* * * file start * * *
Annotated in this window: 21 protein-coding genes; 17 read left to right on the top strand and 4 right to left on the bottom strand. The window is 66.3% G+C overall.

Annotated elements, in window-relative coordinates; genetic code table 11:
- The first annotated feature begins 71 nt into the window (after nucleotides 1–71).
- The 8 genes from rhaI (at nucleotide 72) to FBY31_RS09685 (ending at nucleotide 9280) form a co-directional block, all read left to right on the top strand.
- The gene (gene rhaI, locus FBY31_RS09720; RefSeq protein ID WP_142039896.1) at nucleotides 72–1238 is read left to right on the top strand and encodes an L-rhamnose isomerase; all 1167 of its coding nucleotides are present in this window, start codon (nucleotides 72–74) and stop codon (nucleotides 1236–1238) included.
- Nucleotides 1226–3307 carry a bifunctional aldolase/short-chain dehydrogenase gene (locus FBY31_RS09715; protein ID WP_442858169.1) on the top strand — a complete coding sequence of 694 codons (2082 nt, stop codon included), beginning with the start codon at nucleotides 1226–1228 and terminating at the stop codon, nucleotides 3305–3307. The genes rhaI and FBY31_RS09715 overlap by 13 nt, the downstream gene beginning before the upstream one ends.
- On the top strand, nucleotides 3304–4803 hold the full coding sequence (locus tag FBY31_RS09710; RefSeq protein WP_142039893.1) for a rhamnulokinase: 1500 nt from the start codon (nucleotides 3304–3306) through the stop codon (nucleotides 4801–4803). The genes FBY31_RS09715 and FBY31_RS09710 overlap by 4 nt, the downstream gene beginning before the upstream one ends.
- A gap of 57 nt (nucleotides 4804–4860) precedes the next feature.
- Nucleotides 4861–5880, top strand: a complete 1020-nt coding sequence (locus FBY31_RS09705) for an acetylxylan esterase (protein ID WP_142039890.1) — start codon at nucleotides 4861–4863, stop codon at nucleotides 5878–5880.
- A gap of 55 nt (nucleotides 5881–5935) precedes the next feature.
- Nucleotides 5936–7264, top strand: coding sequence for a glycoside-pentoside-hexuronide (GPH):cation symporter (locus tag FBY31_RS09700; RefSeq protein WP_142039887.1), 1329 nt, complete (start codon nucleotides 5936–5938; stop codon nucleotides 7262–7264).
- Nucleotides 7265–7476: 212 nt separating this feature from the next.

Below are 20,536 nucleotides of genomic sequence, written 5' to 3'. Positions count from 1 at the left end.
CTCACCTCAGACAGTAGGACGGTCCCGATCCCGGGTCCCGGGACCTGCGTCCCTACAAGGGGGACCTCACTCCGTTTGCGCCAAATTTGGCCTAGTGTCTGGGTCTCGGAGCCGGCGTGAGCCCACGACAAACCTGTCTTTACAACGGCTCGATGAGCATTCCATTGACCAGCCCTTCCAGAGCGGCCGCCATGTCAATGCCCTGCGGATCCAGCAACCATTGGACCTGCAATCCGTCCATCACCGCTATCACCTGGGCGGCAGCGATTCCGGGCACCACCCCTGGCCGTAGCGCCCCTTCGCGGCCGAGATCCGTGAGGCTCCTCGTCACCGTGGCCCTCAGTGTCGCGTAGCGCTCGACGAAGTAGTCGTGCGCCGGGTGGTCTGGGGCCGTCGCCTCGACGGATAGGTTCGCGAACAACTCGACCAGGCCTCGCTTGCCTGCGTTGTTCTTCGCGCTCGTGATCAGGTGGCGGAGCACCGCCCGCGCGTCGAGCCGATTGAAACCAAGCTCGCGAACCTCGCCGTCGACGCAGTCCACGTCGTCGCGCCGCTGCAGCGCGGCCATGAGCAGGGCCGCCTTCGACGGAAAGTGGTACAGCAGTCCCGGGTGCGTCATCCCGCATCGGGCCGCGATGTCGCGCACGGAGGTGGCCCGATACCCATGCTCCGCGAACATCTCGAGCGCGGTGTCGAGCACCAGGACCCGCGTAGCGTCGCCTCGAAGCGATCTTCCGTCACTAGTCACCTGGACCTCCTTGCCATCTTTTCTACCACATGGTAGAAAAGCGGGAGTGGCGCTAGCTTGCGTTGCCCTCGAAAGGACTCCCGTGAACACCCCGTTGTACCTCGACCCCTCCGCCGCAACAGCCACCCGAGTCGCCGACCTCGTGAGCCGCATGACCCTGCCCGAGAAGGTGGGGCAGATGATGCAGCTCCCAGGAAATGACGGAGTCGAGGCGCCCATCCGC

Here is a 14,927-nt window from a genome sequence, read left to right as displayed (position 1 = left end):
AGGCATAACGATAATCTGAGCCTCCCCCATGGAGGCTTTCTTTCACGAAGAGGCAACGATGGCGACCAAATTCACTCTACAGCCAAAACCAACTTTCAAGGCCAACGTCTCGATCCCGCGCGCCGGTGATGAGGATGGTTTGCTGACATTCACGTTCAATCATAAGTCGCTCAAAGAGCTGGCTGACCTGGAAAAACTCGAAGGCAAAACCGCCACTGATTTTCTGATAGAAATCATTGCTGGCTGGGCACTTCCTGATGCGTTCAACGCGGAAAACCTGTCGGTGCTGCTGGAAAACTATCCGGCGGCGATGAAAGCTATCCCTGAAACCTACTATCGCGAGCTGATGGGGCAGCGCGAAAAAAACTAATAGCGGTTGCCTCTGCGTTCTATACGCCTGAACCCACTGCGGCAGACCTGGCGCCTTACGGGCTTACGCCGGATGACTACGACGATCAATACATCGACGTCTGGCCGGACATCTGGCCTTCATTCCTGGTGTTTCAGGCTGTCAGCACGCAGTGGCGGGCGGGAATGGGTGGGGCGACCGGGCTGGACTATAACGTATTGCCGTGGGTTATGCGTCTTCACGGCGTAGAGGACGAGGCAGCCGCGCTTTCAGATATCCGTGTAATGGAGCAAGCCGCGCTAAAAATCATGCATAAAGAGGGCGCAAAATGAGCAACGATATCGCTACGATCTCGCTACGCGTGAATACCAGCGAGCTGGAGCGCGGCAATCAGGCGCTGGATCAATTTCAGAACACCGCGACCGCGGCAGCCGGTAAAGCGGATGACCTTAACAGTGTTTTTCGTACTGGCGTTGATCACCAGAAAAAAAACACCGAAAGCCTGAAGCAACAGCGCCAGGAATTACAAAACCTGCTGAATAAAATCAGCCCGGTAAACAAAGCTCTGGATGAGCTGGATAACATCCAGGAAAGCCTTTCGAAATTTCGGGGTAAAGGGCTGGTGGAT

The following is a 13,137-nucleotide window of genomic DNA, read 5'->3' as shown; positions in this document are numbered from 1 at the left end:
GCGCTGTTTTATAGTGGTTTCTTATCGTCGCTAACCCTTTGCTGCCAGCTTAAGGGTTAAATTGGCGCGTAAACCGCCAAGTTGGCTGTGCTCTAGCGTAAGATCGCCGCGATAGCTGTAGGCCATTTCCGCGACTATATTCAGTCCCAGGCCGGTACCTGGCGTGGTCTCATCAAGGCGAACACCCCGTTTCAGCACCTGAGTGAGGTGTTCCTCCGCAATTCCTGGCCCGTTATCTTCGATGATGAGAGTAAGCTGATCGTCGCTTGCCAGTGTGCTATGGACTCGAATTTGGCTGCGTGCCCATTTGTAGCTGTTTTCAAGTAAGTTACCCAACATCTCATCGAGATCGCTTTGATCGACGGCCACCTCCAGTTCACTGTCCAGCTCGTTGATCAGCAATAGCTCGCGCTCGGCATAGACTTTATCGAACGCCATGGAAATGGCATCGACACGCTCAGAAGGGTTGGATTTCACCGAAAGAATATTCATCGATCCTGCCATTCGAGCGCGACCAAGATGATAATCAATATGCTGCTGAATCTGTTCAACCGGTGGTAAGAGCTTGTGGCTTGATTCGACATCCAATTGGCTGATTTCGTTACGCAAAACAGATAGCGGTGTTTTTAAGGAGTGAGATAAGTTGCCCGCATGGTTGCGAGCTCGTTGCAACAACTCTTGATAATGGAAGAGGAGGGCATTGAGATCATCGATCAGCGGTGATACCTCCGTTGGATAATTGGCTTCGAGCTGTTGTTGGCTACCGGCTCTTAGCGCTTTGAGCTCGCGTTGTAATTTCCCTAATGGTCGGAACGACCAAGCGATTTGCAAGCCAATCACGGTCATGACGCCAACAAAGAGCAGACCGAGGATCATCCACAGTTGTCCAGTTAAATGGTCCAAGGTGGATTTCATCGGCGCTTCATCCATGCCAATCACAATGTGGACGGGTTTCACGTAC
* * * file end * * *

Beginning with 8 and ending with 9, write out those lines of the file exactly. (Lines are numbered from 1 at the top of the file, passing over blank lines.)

- A gap of 57 nt (nucleotides 4804–4860) precedes the next feature.
- Nucleotides 4861–5880, top strand: a complete 1020-nt coding sequence (locus FBY31_RS09705) for an acetylxylan esterase (protein ID WP_142039890.1) — start codon at nucleotides 4861–4863, stop codon at nucleotides 5878–5880.